Healthy Living

A matter of fat

Diabetes, stroke and heart disease are the leading killers of Maori and Pacific people today. In short, the facts state we’re overweight, unhealthy, and leading sedentary lifestyles.

According to the Ministry of Health, one in four New Zealand adults is obese. From 1977 to 2003 the prevalence of obesity has doubled. Of those statistics, 41.7% of Maori adults and 63.7% of Pacific adults suffered from obesity, and Polynesian adults and children have higher rates of obesity than any other ethnic group.

“Our people love KFC, mayonnaise and salt,” says Dr David Schaaf.

“KFC and fast foods are high in fat, and the number one cause of weight gain is fat. If you must eat it, then take the bloody skin off!”

Schaaf is of Tongan (from Ha’apai) and German descent and in 2006 completed his PhD examining cardiovascular risk factors in secondary students.

Blood was taken from each student to test blood sugar levels and check for lipids, such as cholesterol. Information was also gathered from the Year 11 to Year 13 students about what they ate and how they exercised. The aerobic fitness of students was then assessed during a ten-minute exercise bike ride.

If the 2,500 sampled students, 1,500 of whom were of Pacific and Maori descent, he found the Polynesian ethnic groups were at a significantly higher risk of cardiovascular disease later in life than students from other ethnicities. And his research showed the main determinant was their body mass index (BMI) or weight.

In terms of weight gain, the key contributors were television-watching, fizzy drinks, lack of exercise and unhealthy eating.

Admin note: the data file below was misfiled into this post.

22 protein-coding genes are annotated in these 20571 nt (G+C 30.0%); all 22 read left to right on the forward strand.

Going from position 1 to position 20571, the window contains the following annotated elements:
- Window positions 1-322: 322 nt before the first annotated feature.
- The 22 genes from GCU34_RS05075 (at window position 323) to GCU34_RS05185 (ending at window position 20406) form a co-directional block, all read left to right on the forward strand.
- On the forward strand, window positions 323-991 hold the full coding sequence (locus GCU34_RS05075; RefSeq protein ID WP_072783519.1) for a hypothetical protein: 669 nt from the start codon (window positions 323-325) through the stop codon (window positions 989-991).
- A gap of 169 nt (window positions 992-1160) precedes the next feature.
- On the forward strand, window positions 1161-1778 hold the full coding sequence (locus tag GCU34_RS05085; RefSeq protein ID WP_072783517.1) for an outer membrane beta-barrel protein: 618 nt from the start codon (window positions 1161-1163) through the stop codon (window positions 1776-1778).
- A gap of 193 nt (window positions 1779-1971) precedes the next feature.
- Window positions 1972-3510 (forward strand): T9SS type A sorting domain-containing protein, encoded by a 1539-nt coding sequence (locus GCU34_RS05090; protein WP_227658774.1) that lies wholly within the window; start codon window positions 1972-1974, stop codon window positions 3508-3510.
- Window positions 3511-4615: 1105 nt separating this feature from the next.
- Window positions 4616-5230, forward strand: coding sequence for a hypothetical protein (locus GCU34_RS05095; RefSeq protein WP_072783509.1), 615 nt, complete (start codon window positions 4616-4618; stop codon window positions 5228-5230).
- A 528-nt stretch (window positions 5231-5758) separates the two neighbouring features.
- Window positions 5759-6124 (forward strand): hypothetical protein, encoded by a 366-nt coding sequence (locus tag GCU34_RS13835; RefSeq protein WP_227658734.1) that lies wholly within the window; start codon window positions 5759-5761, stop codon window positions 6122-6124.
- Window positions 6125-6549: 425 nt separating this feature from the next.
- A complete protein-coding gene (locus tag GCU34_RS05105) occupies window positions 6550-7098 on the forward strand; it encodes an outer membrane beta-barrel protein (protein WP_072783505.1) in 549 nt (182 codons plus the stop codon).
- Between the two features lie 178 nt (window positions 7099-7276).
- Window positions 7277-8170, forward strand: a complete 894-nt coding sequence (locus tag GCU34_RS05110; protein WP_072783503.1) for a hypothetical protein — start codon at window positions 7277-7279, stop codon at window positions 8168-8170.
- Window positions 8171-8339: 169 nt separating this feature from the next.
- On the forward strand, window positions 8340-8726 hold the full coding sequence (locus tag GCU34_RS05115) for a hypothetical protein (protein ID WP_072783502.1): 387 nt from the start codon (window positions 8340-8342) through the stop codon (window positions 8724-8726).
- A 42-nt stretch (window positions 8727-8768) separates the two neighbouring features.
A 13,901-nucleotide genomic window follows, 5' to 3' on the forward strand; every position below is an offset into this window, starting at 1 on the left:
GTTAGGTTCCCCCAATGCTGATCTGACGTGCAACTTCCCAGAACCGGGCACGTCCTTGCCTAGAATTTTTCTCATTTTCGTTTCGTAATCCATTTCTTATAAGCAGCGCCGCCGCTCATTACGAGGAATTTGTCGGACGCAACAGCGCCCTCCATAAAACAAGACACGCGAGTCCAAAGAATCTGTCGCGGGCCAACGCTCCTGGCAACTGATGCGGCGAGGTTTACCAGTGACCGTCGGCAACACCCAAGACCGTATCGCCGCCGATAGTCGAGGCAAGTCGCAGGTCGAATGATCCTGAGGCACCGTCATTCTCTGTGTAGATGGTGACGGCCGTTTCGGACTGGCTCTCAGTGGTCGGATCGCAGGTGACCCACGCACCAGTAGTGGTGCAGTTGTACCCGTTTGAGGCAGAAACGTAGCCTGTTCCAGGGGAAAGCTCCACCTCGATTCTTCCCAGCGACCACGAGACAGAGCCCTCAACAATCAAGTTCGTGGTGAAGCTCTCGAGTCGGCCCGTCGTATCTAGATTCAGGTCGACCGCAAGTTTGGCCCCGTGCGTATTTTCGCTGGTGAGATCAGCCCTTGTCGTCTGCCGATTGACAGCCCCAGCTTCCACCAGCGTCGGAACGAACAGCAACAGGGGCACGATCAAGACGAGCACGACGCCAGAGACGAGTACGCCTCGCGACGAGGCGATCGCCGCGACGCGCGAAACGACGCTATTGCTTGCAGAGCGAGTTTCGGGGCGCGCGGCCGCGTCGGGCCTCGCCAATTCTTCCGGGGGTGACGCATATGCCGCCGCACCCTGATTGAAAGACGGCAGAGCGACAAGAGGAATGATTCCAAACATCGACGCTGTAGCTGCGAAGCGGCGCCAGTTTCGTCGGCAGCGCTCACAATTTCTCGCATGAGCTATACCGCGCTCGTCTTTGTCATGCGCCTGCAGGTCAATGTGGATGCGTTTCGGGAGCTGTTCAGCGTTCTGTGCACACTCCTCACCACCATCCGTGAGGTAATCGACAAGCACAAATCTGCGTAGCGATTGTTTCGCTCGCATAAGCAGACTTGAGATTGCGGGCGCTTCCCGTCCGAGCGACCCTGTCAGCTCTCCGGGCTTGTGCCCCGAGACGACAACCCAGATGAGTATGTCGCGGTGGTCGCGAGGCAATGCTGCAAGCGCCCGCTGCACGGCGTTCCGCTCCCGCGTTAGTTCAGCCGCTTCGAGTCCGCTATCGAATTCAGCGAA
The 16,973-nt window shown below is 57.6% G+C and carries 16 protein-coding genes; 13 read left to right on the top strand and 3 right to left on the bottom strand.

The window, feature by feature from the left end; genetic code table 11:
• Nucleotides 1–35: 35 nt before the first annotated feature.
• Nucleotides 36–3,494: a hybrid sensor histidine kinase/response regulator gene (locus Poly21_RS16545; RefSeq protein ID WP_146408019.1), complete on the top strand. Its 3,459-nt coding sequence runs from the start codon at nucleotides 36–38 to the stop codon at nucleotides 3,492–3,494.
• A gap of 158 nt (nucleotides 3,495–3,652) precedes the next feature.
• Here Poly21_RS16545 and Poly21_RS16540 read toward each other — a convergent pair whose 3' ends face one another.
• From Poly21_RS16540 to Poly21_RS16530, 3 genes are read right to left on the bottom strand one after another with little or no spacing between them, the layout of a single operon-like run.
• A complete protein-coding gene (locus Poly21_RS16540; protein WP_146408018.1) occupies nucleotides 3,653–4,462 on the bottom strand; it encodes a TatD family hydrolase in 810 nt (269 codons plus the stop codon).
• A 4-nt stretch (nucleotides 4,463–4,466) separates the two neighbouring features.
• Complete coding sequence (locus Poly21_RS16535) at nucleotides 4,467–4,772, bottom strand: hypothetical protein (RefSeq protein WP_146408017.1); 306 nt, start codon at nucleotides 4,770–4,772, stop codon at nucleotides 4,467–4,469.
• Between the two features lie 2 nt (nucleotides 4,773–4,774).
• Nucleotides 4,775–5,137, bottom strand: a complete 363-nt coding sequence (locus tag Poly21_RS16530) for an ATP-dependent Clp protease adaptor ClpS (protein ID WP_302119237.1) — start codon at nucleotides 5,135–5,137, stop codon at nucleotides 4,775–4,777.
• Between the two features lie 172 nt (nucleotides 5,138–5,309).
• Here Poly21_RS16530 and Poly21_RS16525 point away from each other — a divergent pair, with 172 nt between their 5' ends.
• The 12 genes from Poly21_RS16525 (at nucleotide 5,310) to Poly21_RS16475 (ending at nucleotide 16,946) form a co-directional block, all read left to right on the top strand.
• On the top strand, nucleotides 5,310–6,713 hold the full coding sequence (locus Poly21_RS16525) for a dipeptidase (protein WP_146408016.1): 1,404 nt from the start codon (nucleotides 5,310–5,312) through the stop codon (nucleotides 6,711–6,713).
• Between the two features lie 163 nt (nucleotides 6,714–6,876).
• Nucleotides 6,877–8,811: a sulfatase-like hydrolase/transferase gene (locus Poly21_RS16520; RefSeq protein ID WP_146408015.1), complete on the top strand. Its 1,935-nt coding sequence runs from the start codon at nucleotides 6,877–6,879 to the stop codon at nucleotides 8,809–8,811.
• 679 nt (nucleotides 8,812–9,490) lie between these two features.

“What this means is that if we want to prevent heart disease later on, we need to focus on preventing obesity in this age group now. If we can get rid of that, then there shouldn’t be any ethnic differences,” he says.

Obesity is defined as having an excessively high amount of body fat in relation to lean body mass. There has been a global shift in diet towards energy-dense foods that are high in fat and sugar, and low in vitamins, minerals and other nutrients. Highly processed foods are more readily available now than ever before. The World Health Organisation reports there has also been a trend of decreased physical activity due to the increased sedentary nature of workplaces, changing modes of transportation and increased urbanisation.

Heart Foundation Pacific Heart Beat spokesperson Mafi Funaki-Tahifote says the foundation is leading a course to help turn the alarming statistics around.

“These statistics are more than a number. They are real. These are our relatives, friends and communities,” says Mafi.

“Many students are blown away by the struggle our Pacific people have with heart disease, diabetes and obesity.”

Poor health

Dr Guy Naden (Whakatohea, Te Whanau a Apanui, Ngati Porou), GP and co-owner of All Health general practices in Auckland, says along with the obvious food and exercise factors, poor health can also be attributed to poverty, stress and poor living standards.

The Ministry of Health agrees. They state the greatest influences on health are income and poverty, employment and occupation, education, housing and ethnicity.

“People who move from one culture to another tend to have more stress in their lives and therefore get sick a lot more,” says Dr Naden. “Low income, cramped housing conditions, long work hours, multitudes of people living in one home - it doesn’t paint a good picture for our people’s health status.”

He says these factors are impacting indigenous peoples the world over.

“You can’t underestimate the power of overeating, of alcohol, or gambling, they have such negative effects on health. The anti-smoking and obesity messages have been thrashed so much people are getting sick of it. But we know we tend to gravitate to crap food, alcohol and the associated social problems. It’s been the downfall of many indigenous peoples.”

Dr Naden also believes doctors need to recognise cultural differences when assessing and treating patients.

“Its about recognising a Maori has special heart conditions you need to watch out for, checking weight, cholesterol and glucose regularly for Pacific patients, these things should be automatic for doctors. Such changes need to be in effect as well as changes to the environment, to help assist with individual change.”

Part of the argument is about social and political structures, says Shaaf. He uses south Auckland as an example.